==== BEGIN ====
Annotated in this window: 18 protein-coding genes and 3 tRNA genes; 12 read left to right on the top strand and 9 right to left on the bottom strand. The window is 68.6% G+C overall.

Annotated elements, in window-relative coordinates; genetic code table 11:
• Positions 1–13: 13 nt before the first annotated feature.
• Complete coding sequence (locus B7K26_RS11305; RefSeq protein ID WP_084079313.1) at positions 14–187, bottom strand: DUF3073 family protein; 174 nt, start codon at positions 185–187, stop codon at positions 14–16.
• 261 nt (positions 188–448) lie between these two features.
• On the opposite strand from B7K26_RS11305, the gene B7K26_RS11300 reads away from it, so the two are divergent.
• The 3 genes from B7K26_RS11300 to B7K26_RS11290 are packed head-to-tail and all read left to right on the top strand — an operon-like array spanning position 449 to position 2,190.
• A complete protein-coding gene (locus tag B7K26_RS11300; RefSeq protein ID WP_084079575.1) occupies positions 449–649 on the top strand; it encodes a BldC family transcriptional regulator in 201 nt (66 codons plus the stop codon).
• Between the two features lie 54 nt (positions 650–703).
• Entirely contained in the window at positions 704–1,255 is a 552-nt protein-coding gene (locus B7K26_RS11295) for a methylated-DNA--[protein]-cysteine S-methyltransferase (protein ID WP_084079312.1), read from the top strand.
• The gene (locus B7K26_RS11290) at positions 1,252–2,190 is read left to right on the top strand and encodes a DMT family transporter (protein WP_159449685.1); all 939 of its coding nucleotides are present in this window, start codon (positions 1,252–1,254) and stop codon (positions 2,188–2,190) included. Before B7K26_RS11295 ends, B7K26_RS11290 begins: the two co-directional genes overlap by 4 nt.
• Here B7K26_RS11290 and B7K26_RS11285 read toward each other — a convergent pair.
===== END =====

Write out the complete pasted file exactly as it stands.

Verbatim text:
Annotated in this window: 18 protein-coding genes and 3 tRNA genes; 12 read left to right on the top strand and 9 right to left on the bottom strand. The window is 68.6% G+C overall.

Annotated elements, in window-relative coordinates; genetic code table 11:
• Positions 1–13: 13 nt before the first annotated feature.
• Complete coding sequence (locus B7K26_RS11305; RefSeq protein ID WP_084079313.1) at positions 14–187, bottom strand: DUF3073 family protein; 174 nt, start codon at positions 185–187, stop codon at positions 14–16.
• 261 nt (positions 188–448) lie between these two features.
• On the opposite strand from B7K26_RS11305, the gene B7K26_RS11300 reads away from it, so the two are divergent.
• The 3 genes from B7K26_RS11300 to B7K26_RS11290 are packed head-to-tail and all read left to right on the top strand — an operon-like array spanning position 449 to position 2,190.
• A complete protein-coding gene (locus tag B7K26_RS11300; RefSeq protein ID WP_084079575.1) occupies positions 449–649 on the top strand; it encodes a BldC family transcriptional regulator in 201 nt (66 codons plus the stop codon).
• Between the two features lie 54 nt (positions 650–703).
• Entirely contained in the window at positions 704–1,255 is a 552-nt protein-coding gene (locus B7K26_RS11295) for a methylated-DNA--[protein]-cysteine S-methyltransferase (protein ID WP_084079312.1), read from the top strand.
• The gene (locus B7K26_RS11290) at positions 1,252–2,190 is read left to right on the top strand and encodes a DMT family transporter (protein WP_159449685.1); all 939 of its coding nucleotides are present in this window, start codon (positions 1,252–1,254) and stop codon (positions 2,188–2,190) included. Before B7K26_RS11295 ends, B7K26_RS11290 begins: the two co-directional genes overlap by 4 nt.
• Here B7K26_RS11290 and B7K26_RS11285 read toward each other — a convergent pair.